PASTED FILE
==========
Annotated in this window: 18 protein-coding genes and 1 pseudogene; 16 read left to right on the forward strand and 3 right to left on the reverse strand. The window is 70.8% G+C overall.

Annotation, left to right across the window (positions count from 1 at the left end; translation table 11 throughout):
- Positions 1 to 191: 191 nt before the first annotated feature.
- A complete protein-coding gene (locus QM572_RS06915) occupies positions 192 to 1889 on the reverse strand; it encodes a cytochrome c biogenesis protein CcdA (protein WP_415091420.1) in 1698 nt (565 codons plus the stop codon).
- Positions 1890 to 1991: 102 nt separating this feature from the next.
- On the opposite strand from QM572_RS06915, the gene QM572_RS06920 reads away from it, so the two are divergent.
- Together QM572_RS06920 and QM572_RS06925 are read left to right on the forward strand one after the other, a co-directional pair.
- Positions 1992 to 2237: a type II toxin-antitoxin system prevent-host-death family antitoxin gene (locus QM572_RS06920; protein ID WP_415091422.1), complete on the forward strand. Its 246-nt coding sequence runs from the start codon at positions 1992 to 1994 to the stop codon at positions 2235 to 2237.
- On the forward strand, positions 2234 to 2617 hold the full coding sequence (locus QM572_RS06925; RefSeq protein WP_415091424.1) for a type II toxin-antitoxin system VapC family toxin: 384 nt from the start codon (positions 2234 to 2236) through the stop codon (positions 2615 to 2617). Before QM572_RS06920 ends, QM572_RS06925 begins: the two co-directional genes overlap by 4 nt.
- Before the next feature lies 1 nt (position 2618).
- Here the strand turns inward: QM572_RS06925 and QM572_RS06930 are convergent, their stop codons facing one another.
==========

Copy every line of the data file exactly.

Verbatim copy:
Annotated in this window: 18 protein-coding genes and 1 pseudogene; 16 read left to right on the forward strand and 3 right to left on the reverse strand. The window is 70.8% G+C overall.

Annotation, left to right across the window (positions count from 1 at the left end; translation table 11 throughout):
- Positions 1 to 191: 191 nt before the first annotated feature.
- A complete protein-coding gene (locus QM572_RS06915) occupies positions 192 to 1889 on the reverse strand; it encodes a cytochrome c biogenesis protein CcdA (protein WP_415091420.1) in 1698 nt (565 codons plus the stop codon).
- Positions 1890 to 1991: 102 nt separating this feature from the next.
- On the opposite strand from QM572_RS06915, the gene QM572_RS06920 reads away from it, so the two are divergent.
- Together QM572_RS06920 and QM572_RS06925 are read left to right on the forward strand one after the other, a co-directional pair.
- Positions 1992 to 2237: a type II toxin-antitoxin system prevent-host-death family antitoxin gene (locus QM572_RS06920; protein ID WP_415091422.1), complete on the forward strand. Its 246-nt coding sequence runs from the start codon at positions 1992 to 1994 to the stop codon at positions 2235 to 2237.
- On the forward strand, positions 2234 to 2617 hold the full coding sequence (locus QM572_RS06925; RefSeq protein WP_415091424.1) for a type II toxin-antitoxin system VapC family toxin: 384 nt from the start codon (positions 2234 to 2236) through the stop codon (positions 2615 to 2617). Before QM572_RS06920 ends, QM572_RS06925 begins: the two co-directional genes overlap by 4 nt.
- Before the next feature lies 1 nt (position 2618).
- Here the strand turns inward: QM572_RS06925 and QM572_RS06930 are convergent, their stop codons facing one another.